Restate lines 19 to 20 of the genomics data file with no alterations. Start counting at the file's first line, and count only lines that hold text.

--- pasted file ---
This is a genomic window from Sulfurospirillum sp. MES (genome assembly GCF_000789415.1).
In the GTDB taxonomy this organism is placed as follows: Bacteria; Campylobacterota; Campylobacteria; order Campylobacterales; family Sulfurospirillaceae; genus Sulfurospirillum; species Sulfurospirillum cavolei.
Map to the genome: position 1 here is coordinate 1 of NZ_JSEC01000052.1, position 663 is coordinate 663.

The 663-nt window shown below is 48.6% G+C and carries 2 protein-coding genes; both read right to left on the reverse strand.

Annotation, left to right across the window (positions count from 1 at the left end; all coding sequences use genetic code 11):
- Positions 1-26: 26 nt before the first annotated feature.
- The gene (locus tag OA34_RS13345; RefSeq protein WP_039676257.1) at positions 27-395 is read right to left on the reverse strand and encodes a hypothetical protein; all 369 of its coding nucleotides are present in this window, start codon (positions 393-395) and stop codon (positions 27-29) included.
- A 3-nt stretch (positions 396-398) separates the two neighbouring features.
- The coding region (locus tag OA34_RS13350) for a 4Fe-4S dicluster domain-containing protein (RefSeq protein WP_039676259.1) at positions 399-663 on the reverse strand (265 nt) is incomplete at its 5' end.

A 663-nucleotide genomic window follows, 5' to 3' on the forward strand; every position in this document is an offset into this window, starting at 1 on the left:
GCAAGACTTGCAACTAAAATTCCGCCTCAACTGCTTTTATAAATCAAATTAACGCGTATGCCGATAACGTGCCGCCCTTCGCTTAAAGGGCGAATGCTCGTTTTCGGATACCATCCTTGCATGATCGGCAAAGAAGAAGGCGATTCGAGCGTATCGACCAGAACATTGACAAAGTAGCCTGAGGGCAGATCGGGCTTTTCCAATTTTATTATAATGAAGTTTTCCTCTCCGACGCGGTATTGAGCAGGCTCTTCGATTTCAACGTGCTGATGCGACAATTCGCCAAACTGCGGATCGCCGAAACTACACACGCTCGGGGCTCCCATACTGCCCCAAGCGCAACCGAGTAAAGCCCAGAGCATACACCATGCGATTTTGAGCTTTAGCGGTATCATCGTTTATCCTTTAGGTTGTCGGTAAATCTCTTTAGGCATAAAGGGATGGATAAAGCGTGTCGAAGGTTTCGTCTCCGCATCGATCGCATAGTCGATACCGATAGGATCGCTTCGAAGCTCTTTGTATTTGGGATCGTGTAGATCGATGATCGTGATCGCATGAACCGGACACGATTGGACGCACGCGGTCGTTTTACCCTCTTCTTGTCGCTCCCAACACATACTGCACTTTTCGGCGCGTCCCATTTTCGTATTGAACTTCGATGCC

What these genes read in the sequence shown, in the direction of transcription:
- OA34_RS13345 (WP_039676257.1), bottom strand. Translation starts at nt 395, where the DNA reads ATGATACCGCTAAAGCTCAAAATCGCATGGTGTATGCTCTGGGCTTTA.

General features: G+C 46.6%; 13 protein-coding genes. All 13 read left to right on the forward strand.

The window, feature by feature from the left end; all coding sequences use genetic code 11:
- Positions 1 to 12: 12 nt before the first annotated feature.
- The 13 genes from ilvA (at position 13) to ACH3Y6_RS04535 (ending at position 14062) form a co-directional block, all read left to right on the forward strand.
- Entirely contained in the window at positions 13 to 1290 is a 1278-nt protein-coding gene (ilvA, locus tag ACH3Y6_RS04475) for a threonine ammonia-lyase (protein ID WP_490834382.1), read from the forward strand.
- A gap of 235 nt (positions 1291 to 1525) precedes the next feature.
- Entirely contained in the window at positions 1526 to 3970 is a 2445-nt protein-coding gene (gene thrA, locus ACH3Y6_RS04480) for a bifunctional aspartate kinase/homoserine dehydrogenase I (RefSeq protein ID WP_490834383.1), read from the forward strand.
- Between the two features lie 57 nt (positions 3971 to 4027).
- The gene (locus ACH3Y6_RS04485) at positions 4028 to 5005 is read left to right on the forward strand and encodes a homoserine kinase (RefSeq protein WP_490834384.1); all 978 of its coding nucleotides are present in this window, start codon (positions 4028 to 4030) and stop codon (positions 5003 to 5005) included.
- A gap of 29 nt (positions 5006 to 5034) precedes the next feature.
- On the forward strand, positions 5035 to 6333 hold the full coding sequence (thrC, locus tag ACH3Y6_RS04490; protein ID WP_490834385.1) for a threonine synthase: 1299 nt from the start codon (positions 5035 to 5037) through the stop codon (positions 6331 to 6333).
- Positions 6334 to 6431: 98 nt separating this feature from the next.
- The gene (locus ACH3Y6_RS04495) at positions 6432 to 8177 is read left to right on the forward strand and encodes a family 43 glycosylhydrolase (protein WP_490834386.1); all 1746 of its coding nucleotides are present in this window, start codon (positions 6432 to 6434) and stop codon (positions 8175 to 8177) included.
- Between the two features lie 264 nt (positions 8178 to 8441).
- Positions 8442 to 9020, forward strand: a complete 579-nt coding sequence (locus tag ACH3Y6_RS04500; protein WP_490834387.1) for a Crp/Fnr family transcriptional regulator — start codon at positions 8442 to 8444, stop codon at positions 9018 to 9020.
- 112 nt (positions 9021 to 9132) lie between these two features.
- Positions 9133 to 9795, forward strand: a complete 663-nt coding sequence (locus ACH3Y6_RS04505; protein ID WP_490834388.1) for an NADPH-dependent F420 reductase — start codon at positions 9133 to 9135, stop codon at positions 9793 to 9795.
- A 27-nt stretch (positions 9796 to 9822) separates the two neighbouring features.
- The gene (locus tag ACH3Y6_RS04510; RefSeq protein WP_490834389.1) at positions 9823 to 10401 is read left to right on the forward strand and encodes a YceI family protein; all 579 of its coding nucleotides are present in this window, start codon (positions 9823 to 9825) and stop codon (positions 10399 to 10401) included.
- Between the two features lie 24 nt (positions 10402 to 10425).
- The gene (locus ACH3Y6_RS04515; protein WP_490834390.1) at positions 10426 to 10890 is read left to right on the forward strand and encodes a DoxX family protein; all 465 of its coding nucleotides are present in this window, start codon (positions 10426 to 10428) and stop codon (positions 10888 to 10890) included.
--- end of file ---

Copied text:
- A gap of 235 nt (positions 1291 to 1525) precedes the next feature.
- Entirely contained in the window at positions 1526 to 3970 is a 2445-nt protein-coding gene (gene thrA, locus ACH3Y6_RS04480) for a bifunctional aspartate kinase/homoserine dehydrogenase I (RefSeq protein ID WP_490834383.1), read from the forward strand.